Beit Midrash

  • Torah Portion and Tanach
  • Ki Tetze
To dedicate this lesson

Ki Teitzeh


Rabbi Berel Wein

Elul 5768
This week's parsha is in itself an exception to the entire pattern of the book of Dvarim. Whereas all of the other parshiyot deal with the past history of the Jewish people and with the future destiny of Israel both in their land and in exile, this week's parsha resembles the previous parshiyot of Mishpatim and Kedoshim which are replete with mitzvot, commandments and halachic issues. Why did Moshe interrupt his flow of the Jewish story, which is in reality the leitmotif of all of the book of Dvarim, with a discussion of mitzvot and halachic matters? I believe that at least the subliminal message in this is that all of Jewish history, life and destiny lies in the people's relationship to mitzvot, observance and their respect and willingness to abide with halachic standards. The parsha of Ki Teitzeh lies almost exactly in the middle of the book of Dvarim. It is the linchpin upon which the entire book rests. Halacha nd mitzvot define the Jewish past and certainly are the ultimate guarantees of the Jewish future. All of Jewish life inexorably collapses if there is no respect or adherence shown towards halachic norms and observance of mitzvot. Moshe therefore does not see the inclusion of this oarsha of detailed and numerous mitzvot and halachic issues as being an interruption in the flow of his final oration to Israel but rather it serves to reinfoce everything that has gone before and everything that will occur after his departure from the leadership of the Jewish people, which is the general subject matter of his oration and this book.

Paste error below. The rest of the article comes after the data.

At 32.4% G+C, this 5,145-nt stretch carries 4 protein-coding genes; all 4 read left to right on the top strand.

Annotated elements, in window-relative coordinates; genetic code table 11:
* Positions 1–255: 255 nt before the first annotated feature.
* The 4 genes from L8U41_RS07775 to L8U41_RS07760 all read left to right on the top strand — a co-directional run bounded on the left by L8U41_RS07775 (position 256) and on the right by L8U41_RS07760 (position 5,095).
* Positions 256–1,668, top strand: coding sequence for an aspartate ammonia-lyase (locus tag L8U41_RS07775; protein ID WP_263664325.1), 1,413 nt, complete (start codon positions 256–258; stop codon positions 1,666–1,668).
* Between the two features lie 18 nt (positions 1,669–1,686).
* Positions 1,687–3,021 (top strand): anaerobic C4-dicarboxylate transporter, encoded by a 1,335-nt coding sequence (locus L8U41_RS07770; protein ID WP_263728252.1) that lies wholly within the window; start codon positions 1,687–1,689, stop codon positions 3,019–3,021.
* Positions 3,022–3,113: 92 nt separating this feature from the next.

Our rabbis have commented that the first issue raised in the parsha regarding war with our enemies refers not only to a struggle with foreign physical and national enemies but it also deals with the inner struggles that face each and every one of us on a daily basis.The parsha of Ki Teitezeh invariably falls in the month of Elul - the month of introspection and self-assessment. It is difficult to gain a perspective on the general picture of Jewish life and its meaning and mission as a people if one does not have some idea as to where he or she fits into the grand picture and immortal story. And mitzvot and halacha are the keys to arrive at such an understanding of one's Jewish self. The Torah indicates that is in reality a never ending struggle in which we are engaged - the struggle within ourselves against destrructive temptations and foolish decisions. Just as the national struggles of the Jewish people against its enemies seemingly never abate, so too is our inner war within ourselves a continuing battle with all of the ups and downs invariably associated with such a long and wearing struggle. And as we all know the devil in life is always in the details, Moshe emphasizes to us the details of mitzvot and halacha - of all Jewish life generally in this parsha. I believe that therefore this week's parsha of Ki Teitzeh is especially worthy of our study and inculcation into our daily lives.
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